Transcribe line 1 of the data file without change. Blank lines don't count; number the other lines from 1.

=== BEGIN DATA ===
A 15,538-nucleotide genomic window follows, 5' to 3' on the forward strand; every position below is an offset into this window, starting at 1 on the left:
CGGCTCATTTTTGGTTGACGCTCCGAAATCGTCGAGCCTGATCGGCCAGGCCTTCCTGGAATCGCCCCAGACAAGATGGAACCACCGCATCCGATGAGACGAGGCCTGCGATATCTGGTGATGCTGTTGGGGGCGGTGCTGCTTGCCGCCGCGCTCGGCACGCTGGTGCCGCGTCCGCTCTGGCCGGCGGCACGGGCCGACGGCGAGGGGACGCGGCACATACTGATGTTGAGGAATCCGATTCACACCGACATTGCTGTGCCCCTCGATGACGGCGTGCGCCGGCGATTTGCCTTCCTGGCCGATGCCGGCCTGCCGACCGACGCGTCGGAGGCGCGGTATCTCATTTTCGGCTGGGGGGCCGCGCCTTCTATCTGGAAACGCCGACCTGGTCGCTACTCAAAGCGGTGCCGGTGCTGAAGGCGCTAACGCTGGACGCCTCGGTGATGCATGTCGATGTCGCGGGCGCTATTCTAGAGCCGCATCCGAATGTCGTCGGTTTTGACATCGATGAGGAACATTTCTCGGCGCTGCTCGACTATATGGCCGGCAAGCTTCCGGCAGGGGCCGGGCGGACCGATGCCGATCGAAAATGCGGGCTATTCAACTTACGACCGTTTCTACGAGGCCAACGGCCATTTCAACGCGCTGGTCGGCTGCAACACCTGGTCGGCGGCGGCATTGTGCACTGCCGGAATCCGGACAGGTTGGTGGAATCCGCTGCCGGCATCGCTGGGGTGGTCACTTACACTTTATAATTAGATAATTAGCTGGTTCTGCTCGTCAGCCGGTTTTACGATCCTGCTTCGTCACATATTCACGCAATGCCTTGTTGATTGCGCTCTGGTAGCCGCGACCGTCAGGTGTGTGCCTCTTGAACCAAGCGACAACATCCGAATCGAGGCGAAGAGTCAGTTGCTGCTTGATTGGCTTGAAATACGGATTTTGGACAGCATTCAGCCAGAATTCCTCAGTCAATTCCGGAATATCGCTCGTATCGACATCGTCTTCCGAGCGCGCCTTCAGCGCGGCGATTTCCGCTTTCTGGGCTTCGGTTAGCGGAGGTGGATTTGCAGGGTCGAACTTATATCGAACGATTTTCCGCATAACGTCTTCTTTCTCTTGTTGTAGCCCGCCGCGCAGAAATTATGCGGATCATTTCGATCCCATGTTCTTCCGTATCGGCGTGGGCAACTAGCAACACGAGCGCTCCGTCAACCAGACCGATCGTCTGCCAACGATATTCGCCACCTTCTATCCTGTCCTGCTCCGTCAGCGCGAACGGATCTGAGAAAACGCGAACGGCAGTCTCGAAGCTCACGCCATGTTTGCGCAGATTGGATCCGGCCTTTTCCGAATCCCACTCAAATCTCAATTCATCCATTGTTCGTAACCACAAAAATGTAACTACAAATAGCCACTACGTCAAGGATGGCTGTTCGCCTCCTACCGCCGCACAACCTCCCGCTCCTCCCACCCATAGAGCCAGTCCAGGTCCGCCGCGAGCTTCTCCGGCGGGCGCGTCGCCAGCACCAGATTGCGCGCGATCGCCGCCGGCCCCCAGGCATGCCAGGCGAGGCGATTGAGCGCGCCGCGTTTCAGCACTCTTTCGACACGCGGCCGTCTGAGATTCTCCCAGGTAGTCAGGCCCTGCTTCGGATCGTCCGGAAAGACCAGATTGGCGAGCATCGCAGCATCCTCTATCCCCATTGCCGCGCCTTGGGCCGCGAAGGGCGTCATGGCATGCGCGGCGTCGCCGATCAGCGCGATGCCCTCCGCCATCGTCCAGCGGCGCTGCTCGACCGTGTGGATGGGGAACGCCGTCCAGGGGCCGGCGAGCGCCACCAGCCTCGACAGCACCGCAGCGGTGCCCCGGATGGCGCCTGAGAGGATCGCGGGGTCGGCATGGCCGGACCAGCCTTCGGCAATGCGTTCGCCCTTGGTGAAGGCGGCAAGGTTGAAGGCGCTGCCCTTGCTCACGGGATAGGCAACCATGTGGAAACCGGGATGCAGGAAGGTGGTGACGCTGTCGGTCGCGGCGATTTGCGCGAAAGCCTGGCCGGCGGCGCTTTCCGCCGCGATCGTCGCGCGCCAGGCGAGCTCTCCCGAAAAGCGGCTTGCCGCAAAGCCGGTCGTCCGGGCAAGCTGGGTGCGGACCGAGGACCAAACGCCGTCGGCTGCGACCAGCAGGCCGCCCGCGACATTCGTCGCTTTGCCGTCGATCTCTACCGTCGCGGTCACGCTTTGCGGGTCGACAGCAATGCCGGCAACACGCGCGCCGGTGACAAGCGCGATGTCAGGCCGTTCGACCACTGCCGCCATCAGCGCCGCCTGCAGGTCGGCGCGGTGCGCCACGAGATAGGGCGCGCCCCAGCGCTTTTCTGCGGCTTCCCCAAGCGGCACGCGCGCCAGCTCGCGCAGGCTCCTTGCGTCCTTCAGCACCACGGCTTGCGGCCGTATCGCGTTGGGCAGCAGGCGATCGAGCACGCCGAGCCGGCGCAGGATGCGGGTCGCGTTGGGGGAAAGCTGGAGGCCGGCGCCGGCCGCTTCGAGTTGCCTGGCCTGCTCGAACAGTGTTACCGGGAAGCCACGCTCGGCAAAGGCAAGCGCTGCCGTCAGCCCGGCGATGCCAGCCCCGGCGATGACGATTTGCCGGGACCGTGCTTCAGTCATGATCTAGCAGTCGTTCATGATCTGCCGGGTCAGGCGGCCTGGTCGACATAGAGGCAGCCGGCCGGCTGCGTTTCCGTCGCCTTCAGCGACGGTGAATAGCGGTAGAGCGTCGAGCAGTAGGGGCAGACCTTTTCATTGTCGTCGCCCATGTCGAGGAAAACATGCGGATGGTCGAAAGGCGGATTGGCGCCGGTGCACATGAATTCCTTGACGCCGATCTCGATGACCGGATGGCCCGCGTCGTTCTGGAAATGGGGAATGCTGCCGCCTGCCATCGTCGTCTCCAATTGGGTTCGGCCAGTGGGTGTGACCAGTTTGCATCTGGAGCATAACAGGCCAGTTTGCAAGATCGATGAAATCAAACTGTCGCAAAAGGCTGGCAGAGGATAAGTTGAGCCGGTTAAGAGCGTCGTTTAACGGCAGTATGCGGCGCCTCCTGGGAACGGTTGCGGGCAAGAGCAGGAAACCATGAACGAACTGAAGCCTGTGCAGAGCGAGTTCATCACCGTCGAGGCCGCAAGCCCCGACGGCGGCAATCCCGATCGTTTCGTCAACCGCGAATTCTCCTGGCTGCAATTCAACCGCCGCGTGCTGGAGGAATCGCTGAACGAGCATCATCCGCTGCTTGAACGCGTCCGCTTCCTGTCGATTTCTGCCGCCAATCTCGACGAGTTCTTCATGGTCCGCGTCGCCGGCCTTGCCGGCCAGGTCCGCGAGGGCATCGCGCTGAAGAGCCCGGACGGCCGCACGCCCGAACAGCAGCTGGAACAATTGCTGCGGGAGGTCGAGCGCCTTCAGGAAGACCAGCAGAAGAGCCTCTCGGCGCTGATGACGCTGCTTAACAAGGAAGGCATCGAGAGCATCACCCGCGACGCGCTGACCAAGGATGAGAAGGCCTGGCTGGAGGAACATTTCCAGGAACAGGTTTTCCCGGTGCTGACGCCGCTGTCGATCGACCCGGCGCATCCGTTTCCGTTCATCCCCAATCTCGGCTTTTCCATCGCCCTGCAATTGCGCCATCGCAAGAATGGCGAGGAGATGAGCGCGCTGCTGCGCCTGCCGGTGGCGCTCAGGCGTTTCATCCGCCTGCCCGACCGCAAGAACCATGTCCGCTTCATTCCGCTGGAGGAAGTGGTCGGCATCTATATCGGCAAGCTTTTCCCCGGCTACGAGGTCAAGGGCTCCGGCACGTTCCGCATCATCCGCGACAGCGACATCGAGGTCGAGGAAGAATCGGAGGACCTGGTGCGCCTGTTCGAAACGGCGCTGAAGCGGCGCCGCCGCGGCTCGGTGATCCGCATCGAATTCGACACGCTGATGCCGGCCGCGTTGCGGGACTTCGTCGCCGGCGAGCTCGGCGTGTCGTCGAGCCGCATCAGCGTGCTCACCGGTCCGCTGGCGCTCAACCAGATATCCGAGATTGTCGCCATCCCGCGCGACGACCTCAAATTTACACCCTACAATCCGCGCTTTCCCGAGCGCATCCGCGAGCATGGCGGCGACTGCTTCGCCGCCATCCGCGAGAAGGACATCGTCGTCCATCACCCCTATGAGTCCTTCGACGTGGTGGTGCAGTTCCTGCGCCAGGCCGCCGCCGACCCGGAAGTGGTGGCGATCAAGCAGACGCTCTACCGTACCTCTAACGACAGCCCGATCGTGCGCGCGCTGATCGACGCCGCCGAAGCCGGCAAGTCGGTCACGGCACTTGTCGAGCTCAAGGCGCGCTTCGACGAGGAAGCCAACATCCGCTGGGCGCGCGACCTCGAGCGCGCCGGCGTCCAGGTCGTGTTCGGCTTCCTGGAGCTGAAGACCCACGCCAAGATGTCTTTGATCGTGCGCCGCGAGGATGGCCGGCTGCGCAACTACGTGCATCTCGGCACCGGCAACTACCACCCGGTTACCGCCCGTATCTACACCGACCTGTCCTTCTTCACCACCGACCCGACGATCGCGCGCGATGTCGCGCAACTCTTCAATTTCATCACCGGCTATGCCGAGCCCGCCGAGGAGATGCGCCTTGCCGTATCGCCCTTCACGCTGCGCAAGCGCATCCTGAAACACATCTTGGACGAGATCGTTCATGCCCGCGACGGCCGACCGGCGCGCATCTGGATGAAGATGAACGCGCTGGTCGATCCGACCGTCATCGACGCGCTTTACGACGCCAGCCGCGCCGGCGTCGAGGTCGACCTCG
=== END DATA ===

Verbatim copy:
A 15,538-nucleotide genomic window follows, 5' to 3' on the forward strand; every position below is an offset into this window, starting at 1 on the left: